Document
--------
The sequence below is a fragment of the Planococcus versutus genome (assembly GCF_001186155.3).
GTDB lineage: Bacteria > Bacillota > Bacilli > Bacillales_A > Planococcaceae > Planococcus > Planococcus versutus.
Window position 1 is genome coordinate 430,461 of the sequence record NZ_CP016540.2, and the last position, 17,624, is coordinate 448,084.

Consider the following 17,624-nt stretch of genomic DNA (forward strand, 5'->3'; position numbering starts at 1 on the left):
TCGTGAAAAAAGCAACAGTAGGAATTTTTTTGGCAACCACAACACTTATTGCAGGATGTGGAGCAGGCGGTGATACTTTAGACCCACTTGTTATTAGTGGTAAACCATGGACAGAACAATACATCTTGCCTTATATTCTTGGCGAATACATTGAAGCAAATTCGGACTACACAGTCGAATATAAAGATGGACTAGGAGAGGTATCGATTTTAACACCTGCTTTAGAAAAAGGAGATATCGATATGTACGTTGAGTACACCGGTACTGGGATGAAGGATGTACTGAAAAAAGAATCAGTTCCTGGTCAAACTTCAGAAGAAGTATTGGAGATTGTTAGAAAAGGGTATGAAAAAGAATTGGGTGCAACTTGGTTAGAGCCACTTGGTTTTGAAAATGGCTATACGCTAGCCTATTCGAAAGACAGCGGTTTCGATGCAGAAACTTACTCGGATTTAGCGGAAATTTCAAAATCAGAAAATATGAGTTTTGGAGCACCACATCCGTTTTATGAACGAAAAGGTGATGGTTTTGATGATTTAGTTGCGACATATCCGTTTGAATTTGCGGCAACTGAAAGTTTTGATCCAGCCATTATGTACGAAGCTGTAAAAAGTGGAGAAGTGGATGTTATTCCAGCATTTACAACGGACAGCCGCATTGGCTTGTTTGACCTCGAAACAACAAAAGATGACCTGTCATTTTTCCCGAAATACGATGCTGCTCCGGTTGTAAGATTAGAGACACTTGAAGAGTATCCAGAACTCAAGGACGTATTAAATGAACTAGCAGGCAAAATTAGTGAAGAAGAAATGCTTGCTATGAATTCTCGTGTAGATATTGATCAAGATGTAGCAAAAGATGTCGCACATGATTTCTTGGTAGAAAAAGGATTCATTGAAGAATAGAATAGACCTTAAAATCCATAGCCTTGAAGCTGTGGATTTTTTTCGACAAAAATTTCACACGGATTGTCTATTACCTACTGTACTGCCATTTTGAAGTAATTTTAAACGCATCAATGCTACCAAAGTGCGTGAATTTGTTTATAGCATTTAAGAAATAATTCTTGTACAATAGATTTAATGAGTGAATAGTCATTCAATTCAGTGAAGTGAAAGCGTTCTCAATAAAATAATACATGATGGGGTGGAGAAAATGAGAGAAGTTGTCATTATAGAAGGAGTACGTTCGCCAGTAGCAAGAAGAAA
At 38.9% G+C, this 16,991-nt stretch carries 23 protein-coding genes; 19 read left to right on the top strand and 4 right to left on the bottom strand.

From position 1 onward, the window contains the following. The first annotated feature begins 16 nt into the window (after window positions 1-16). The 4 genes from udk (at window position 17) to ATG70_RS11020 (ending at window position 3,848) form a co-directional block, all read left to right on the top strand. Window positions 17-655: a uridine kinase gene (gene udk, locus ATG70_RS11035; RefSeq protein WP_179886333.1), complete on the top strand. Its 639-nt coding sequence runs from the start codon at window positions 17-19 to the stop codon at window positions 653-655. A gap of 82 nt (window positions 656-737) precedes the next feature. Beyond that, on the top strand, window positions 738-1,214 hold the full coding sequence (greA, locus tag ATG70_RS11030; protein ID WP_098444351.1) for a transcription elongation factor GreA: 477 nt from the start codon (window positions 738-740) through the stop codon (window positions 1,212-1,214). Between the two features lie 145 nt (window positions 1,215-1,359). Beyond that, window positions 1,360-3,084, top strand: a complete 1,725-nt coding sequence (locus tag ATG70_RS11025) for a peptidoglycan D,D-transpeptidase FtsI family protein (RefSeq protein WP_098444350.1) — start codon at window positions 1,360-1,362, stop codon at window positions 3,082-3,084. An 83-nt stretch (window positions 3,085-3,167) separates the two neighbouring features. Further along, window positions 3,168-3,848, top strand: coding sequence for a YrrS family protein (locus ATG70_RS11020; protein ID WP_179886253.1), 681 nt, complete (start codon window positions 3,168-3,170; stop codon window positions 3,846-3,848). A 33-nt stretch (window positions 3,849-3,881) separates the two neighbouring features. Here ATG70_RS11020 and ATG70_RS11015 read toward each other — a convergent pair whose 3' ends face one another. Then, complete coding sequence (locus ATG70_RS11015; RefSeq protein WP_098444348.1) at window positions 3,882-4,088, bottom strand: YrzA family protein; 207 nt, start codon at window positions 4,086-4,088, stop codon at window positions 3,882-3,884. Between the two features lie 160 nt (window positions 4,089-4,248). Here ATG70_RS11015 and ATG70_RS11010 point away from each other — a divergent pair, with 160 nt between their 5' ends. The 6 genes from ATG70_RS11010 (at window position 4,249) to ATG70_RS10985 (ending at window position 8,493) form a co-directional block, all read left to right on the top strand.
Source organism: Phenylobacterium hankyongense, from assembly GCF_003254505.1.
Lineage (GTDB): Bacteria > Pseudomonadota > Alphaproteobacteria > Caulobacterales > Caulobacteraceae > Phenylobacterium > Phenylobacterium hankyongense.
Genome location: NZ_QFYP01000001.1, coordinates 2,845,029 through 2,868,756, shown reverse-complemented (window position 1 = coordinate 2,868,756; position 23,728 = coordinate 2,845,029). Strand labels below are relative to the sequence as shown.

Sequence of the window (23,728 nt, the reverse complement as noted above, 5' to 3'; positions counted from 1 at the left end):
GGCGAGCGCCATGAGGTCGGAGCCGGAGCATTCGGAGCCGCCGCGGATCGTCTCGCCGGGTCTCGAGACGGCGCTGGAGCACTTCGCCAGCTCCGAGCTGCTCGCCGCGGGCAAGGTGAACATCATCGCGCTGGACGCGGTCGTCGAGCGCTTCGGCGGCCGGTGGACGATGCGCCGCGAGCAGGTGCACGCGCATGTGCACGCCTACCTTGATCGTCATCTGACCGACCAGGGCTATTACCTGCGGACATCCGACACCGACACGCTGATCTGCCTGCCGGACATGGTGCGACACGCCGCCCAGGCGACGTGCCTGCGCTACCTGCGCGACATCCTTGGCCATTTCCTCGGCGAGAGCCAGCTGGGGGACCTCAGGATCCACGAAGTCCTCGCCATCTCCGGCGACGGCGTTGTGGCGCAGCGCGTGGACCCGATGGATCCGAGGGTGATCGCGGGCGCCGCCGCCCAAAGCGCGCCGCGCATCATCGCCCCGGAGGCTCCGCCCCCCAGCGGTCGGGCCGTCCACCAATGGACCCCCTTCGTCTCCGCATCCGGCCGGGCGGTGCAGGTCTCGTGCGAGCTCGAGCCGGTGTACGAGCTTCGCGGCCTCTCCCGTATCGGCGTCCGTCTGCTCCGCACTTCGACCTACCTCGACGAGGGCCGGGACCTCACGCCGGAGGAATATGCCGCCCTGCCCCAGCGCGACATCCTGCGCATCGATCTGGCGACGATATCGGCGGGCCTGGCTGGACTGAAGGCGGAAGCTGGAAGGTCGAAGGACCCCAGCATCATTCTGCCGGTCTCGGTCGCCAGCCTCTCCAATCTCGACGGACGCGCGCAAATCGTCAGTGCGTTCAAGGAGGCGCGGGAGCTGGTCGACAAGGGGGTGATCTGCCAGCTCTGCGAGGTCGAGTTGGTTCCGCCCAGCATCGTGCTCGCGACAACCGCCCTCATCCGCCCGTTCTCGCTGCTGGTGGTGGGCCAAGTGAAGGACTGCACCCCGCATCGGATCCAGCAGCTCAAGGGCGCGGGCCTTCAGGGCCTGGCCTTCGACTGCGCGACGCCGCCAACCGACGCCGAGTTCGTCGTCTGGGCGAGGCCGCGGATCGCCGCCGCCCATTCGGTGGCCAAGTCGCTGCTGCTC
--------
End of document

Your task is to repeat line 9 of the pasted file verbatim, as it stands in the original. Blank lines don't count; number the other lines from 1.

Lineage (GTDB): Bacteria > Pseudomonadota > Alphaproteobacteria > Caulobacterales > Caulobacteraceae > Phenylobacterium > Phenylobacterium hankyongense.